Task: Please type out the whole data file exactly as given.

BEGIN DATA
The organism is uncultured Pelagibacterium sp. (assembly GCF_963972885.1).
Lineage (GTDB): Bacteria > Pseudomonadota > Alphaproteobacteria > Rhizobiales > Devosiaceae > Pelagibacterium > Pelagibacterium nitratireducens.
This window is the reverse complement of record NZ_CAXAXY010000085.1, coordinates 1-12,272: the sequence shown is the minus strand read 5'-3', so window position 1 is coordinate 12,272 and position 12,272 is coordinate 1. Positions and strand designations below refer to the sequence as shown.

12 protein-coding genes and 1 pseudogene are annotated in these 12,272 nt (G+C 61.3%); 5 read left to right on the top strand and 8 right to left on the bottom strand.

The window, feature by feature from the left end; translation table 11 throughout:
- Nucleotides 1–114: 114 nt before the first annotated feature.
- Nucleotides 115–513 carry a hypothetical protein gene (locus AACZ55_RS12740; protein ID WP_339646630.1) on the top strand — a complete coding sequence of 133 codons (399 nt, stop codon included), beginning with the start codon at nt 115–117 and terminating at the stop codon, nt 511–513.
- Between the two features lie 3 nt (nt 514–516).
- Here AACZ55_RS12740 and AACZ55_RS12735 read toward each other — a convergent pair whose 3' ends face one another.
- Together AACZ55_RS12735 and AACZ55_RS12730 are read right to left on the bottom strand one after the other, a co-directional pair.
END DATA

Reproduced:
The organism is uncultured Pelagibacterium sp. (assembly GCF_963972885.1).
Lineage (GTDB): Bacteria > Pseudomonadota > Alphaproteobacteria > Rhizobiales > Devosiaceae > Pelagibacterium > Pelagibacterium nitratireducens.
This window is the reverse complement of record NZ_CAXAXY010000085.1, coordinates 1-12,272: the sequence shown is the minus strand read 5'-3', so window position 1 is coordinate 12,272 and position 12,272 is coordinate 1. Positions and strand designations below refer to the sequence as shown.

12 protein-coding genes and 1 pseudogene are annotated in these 12,272 nt (G+C 61.3%); 5 read left to right on the top strand and 8 right to left on the bottom strand.

The window, feature by feature from the left end; translation table 11 throughout:
- Nucleotides 1–114: 114 nt before the first annotated feature.
- Nucleotides 115–513 carry a hypothetical protein gene (locus AACZ55_RS12740; protein ID WP_339646630.1) on the top strand — a complete coding sequence of 133 codons (399 nt, stop codon included), beginning with the start codon at nt 115–117 and terminating at the stop codon, nt 511–513.
- Between the two features lie 3 nt (nt 514–516).
- Here AACZ55_RS12740 and AACZ55_RS12735 read toward each other — a convergent pair whose 3' ends face one another.
- Together AACZ55_RS12735 and AACZ55_RS12730 are read right to left on the bottom strand one after the other, a co-directional pair.